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Posted: 2019-05-28

Survey reveals rising public concern about animal research
Three-quarters (75%) of respondents said there should be more research into humane alternatives for animal experiments.
Results highlight public’s desire to curb the use of animals

A survey commissioned by the Government's Office for Life Sciences has revealed rising public concern about animal research and testing.

The Ipsos Mori survey reveals that an increasing number of people (31% in 2014 to 38% in 2018) believe that animals should not be used in scientific research because of the importance they place on animal welfare.

Two-thirds of respondents said they ‘can accept’ some animals being used in experiments on the provisos that ‘it should be for ‘medical research’; that there should be ‘no alternative’ and there should be no unnecessary animal suffering.

The RSPCA said the results ‘demonstrate the need for strong regulation and increased efforts to develop humane alternatives to the use of animals'.

Dr Penny Hawkins, head of RSPCA Research Animals Department, commented: “These results yet again show the public’s ongoing and serious concerns for lab animals - concerns which are shared by the RSPCA.

“The public is entitled to expect strong controls on animal experiments that will be robustly enforced. But in recent years the number of official inspections of labs has plummeted from 1,984 in 2010 to just 966 in 2017. The inspectors are also spending less time visiting laboratories, down from 5,690 hours in 2010 to 3,084 in 2017.

“This is deeply worrying and reflects either a lack of resource or a more ‘hands-off’ approach to regulation. Either way, these developments are disturbing to all those who have legitimate concerns about the suffering of lab animals, and call into question the statements we keep hearing about the UK’s commitment to ensuring the ‘highest welfare standards”.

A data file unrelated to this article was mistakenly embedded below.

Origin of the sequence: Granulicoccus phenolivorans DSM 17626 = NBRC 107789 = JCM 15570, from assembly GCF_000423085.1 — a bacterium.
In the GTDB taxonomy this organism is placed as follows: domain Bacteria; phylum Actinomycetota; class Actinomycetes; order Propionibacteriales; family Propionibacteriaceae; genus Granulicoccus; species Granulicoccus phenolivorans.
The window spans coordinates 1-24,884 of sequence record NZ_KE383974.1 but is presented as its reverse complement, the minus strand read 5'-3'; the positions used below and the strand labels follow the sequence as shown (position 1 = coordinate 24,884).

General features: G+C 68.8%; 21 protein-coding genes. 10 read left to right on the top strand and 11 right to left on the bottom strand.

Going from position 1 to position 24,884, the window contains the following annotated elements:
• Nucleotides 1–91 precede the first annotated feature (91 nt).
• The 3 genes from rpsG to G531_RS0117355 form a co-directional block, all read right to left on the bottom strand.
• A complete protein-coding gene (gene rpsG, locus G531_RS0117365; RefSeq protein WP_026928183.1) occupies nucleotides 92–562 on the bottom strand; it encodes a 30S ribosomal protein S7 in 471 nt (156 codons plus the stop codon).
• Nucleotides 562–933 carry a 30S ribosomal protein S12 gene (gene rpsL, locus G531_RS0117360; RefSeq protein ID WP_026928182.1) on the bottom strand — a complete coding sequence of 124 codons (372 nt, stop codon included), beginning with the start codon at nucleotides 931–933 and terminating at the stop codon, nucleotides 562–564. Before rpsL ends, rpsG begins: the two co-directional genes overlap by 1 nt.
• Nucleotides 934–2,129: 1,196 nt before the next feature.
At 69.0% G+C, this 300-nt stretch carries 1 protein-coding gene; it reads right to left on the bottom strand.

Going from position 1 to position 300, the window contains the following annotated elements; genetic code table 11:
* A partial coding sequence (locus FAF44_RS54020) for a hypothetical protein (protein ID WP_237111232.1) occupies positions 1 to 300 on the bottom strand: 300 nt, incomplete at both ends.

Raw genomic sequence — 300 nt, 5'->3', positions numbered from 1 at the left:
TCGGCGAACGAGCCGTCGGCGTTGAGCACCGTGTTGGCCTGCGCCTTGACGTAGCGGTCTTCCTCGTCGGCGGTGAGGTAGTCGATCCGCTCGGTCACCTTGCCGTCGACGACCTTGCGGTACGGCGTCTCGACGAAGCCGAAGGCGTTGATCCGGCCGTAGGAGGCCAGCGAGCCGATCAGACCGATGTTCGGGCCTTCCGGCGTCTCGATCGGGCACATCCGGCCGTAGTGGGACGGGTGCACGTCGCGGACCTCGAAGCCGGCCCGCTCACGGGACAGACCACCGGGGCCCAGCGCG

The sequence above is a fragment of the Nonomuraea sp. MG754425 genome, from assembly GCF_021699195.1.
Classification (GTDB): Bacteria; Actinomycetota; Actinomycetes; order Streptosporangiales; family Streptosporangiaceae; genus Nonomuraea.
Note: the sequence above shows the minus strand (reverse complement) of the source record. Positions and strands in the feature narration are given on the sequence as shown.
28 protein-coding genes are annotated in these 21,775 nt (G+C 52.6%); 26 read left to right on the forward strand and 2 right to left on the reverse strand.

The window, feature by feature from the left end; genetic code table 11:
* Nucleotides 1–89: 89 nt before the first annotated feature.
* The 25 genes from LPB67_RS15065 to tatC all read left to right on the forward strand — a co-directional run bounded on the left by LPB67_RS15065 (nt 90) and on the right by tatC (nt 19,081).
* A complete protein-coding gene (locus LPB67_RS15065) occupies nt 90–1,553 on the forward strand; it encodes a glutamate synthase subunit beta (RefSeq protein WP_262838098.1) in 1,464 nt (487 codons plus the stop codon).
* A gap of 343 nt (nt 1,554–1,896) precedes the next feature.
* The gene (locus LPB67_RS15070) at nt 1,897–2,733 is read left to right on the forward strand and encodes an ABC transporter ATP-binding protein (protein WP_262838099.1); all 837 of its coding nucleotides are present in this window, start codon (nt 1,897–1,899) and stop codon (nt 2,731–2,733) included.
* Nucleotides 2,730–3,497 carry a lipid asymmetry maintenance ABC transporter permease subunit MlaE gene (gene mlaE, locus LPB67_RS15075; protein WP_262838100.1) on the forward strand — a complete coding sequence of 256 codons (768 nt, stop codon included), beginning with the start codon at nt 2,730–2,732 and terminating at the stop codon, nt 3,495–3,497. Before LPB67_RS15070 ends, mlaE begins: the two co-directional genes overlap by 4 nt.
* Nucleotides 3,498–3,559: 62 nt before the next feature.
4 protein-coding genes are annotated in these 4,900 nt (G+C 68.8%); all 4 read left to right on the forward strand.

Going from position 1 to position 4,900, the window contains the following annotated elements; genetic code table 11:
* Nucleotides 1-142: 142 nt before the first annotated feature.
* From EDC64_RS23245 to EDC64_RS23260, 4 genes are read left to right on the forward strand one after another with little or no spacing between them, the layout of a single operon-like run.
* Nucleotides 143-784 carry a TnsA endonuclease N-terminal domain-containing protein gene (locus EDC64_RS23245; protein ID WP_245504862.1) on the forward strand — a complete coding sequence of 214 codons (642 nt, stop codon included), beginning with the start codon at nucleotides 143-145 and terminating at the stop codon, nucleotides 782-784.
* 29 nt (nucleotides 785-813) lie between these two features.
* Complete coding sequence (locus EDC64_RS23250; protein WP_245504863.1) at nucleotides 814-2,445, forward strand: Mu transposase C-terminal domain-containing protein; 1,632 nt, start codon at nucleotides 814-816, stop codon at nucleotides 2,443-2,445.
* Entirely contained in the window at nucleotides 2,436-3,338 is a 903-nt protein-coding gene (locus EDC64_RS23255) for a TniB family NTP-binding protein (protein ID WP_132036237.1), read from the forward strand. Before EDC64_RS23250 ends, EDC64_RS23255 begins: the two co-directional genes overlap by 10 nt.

The survey also highlighted the public’s desire for more to be done to curb the use of animals in research. Three-quarters (75%) of respondents said there should be more research into humane alternatives for animal experiments.

Moreover, almost half of people (47%) said that “scientists could do more to reduce the suffering of animals used”.

Penny continued: “Recent years have seen increasing acknowledgement that many experiments using animals are poorly designed and of questionable value, but the use of lab animals remains high. Over a billion animals have been used worldwide over the last decade, around 40 million of these in the UK, with many experiencing ‘severe’ suffering.

“The public is right to ask exactly what has been achieved as a result, and how much of this research is really ‘vital’ or ‘necessary’?”



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